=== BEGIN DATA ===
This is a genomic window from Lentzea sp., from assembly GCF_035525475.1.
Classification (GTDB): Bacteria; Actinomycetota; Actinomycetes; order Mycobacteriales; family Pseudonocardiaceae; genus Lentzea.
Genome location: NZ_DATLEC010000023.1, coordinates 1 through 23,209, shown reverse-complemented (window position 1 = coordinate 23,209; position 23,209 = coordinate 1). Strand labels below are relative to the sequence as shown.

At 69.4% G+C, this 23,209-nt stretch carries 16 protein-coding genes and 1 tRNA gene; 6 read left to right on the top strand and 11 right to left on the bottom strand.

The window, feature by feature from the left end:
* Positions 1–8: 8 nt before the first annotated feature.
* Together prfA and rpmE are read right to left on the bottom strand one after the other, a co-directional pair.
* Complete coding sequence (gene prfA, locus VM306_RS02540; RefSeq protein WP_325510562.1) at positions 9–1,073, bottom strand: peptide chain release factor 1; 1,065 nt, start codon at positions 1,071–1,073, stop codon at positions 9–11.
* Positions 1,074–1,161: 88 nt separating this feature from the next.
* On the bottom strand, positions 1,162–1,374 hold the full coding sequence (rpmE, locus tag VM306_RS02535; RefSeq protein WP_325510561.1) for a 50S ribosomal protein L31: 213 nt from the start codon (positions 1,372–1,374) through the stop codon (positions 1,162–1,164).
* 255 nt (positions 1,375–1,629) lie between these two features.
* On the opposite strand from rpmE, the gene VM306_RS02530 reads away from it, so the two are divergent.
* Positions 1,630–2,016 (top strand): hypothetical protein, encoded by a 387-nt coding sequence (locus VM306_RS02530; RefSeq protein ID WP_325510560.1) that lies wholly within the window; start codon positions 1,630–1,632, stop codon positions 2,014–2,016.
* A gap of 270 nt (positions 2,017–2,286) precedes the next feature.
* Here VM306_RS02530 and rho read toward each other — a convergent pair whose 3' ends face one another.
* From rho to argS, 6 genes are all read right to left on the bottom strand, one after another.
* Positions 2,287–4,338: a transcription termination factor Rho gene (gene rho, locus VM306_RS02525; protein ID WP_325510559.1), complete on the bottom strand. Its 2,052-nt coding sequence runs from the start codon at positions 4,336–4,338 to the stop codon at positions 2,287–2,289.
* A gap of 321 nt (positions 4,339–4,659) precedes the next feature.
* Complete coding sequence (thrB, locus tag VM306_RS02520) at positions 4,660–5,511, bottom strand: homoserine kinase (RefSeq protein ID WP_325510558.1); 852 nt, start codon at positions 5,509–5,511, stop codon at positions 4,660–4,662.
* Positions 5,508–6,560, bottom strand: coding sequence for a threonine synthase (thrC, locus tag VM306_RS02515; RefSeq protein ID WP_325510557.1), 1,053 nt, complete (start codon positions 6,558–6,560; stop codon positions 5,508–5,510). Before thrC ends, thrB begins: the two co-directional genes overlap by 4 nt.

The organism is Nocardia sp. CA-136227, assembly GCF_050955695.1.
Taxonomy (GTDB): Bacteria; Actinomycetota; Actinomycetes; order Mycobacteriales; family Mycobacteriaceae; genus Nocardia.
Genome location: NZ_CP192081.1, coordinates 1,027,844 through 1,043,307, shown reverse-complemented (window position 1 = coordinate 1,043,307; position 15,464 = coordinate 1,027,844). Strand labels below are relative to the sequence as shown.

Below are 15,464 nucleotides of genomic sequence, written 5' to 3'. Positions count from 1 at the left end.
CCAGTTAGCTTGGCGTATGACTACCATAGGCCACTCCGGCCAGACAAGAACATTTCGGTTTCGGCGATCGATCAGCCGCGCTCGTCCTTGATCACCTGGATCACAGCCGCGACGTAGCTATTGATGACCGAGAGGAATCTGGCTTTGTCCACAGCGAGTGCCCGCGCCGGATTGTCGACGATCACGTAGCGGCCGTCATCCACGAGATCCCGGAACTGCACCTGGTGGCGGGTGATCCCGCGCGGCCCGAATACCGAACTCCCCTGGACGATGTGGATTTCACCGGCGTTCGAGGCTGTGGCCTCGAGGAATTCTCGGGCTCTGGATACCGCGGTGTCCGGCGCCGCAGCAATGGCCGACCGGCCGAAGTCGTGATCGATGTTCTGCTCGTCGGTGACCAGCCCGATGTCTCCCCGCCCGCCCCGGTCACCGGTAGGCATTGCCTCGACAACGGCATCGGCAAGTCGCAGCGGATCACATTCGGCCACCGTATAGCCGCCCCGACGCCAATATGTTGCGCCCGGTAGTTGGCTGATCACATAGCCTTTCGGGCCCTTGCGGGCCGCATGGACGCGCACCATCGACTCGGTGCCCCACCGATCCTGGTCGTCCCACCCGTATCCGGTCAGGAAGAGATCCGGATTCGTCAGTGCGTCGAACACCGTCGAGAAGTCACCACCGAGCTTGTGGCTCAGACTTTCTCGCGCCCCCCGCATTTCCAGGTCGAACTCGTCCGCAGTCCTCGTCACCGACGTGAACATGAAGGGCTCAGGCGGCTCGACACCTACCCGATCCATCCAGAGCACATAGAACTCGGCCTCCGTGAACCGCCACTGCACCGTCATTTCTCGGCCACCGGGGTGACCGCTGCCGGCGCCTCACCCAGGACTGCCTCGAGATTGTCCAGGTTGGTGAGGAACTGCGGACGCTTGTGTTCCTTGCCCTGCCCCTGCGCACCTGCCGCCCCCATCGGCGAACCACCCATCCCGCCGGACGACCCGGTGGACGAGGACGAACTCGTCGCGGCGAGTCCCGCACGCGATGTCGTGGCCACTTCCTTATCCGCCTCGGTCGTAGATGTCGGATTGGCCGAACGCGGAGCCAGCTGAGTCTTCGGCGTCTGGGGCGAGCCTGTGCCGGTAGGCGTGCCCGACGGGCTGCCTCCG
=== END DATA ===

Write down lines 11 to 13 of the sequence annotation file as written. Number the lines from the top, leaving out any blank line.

* 255 nt (positions 1,375–1,629) lie between these two features.
* On the opposite strand from rpmE, the gene VM306_RS02530 reads away from it, so the two are divergent.
* Positions 1,630–2,016 (top strand): hypothetical protein, encoded by a 387-nt coding sequence (locus VM306_RS02530; RefSeq protein ID WP_325510560.1) that lies wholly within the window; start codon positions 1,630–1,632, stop codon positions 2,014–2,016.